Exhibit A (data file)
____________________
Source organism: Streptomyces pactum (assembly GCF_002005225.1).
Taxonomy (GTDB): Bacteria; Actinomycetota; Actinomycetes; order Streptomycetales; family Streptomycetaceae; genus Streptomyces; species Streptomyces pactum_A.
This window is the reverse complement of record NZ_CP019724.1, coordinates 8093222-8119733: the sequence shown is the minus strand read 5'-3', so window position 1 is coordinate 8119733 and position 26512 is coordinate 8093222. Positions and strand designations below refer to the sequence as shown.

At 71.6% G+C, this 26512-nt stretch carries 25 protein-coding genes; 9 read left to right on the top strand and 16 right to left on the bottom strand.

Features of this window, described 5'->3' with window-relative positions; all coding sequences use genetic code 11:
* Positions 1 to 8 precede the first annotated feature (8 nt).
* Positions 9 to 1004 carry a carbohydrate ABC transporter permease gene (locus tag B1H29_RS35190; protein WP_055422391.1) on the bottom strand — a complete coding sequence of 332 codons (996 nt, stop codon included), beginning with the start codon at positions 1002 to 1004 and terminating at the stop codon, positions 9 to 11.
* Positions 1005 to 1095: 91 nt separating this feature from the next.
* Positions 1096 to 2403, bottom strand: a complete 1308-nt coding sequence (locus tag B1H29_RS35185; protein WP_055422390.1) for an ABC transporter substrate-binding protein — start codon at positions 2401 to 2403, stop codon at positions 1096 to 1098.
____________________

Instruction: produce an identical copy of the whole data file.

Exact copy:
Source organism: Streptomyces pactum (assembly GCF_002005225.1).
Taxonomy (GTDB): Bacteria; Actinomycetota; Actinomycetes; order Streptomycetales; family Streptomycetaceae; genus Streptomyces; species Streptomyces pactum_A.
This window is the reverse complement of record NZ_CP019724.1, coordinates 8093222-8119733: the sequence shown is the minus strand read 5'-3', so window position 1 is coordinate 8119733 and position 26512 is coordinate 8093222. Positions and strand designations below refer to the sequence as shown.

At 71.6% G+C, this 26512-nt stretch carries 25 protein-coding genes; 9 read left to right on the top strand and 16 right to left on the bottom strand.

Features of this window, described 5'->3' with window-relative positions; all coding sequences use genetic code 11:
* Positions 1 to 8 precede the first annotated feature (8 nt).
* Positions 9 to 1004 carry a carbohydrate ABC transporter permease gene (locus tag B1H29_RS35190; protein WP_055422391.1) on the bottom strand — a complete coding sequence of 332 codons (996 nt, stop codon included), beginning with the start codon at positions 1002 to 1004 and terminating at the stop codon, positions 9 to 11.
* Positions 1005 to 1095: 91 nt separating this feature from the next.
* Positions 1096 to 2403, bottom strand: a complete 1308-nt coding sequence (locus tag B1H29_RS35185; protein WP_055422390.1) for an ABC transporter substrate-binding protein — start codon at positions 2401 to 2403, stop codon at positions 1096 to 1098.